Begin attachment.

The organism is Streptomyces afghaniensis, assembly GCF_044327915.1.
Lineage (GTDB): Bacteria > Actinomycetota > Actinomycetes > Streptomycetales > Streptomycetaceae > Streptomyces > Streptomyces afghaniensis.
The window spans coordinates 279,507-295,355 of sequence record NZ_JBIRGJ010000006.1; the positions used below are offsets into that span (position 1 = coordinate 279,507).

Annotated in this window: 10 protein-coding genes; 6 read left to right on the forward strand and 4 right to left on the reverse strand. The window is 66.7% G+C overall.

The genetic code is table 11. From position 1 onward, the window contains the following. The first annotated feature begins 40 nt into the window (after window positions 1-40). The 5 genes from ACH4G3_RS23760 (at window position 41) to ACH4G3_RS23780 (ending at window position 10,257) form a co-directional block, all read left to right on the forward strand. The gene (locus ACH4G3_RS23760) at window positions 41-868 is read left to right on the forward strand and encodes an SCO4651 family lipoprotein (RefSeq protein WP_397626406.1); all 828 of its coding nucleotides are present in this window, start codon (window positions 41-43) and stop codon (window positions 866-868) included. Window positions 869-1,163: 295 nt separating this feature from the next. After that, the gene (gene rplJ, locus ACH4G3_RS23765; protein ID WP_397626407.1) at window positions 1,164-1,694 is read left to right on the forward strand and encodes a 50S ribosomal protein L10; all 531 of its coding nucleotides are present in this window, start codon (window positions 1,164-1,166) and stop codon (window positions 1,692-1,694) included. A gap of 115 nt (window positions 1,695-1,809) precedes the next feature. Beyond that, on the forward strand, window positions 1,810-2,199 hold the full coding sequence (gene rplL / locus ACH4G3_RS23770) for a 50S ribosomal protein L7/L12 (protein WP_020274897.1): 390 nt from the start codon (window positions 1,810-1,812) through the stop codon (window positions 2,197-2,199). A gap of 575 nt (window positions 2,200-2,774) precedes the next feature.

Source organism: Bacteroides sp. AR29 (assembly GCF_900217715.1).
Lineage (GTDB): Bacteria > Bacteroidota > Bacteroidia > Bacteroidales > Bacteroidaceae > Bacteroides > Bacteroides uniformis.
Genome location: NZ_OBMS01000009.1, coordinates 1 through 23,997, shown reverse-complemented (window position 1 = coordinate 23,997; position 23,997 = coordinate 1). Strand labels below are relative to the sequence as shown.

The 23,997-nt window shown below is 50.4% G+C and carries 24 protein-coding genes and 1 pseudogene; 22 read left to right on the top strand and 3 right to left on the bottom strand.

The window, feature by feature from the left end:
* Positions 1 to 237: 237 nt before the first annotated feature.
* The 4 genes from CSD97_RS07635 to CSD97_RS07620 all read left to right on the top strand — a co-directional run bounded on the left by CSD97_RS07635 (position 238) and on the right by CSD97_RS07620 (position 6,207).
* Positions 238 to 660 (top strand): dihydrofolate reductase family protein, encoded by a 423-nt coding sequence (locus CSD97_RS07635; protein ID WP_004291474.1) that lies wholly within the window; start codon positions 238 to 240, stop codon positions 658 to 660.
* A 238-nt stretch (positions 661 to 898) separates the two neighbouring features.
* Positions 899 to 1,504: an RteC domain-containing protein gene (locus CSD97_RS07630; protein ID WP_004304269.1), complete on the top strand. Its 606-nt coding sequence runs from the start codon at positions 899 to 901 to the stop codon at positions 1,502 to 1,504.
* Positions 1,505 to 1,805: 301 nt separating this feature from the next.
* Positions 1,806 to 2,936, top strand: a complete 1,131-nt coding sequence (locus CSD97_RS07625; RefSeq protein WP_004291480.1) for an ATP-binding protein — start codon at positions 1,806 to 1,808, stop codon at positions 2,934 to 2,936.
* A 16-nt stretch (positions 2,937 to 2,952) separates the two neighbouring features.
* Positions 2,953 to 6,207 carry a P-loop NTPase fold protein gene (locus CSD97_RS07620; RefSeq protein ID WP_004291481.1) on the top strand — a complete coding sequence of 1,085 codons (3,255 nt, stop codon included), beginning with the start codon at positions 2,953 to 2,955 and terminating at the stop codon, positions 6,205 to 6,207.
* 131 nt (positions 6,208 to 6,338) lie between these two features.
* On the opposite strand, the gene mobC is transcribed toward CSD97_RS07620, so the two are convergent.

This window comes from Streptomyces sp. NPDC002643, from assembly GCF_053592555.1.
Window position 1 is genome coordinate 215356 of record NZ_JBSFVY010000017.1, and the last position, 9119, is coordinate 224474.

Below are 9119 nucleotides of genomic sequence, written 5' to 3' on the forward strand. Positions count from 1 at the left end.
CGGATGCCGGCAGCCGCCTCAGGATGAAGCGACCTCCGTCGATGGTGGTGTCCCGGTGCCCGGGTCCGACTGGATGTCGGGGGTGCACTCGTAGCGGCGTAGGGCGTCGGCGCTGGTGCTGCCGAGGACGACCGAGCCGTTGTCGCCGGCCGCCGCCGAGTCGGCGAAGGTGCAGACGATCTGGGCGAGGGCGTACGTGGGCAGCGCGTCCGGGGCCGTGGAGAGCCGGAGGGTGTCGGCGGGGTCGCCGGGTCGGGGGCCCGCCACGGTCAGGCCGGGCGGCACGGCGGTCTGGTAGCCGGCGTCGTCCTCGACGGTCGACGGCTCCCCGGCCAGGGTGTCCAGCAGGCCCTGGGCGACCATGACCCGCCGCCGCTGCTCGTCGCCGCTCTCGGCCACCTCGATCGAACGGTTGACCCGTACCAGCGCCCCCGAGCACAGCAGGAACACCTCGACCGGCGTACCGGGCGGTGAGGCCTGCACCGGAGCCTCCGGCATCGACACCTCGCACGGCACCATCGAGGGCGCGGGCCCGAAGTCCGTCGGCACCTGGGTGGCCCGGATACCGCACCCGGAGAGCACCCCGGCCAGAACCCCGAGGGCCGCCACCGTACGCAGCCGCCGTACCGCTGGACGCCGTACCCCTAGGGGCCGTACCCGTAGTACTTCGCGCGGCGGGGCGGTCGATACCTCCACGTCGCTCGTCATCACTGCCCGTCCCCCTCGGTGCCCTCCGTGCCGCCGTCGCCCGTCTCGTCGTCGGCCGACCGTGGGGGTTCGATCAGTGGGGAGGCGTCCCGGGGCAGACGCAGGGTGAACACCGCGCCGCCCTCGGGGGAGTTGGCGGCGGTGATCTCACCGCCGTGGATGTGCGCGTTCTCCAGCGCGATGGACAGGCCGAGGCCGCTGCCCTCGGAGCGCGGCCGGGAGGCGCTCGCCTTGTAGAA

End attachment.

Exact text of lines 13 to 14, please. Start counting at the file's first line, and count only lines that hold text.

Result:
* Positions 238 to 660 (top strand): dihydrofolate reductase family protein, encoded by a 423-nt coding sequence (locus CSD97_RS07635; protein ID WP_004291474.1) that lies wholly within the window; start codon positions 238 to 240, stop codon positions 658 to 660.
* A 238-nt stretch (positions 661 to 898) separates the two neighbouring features.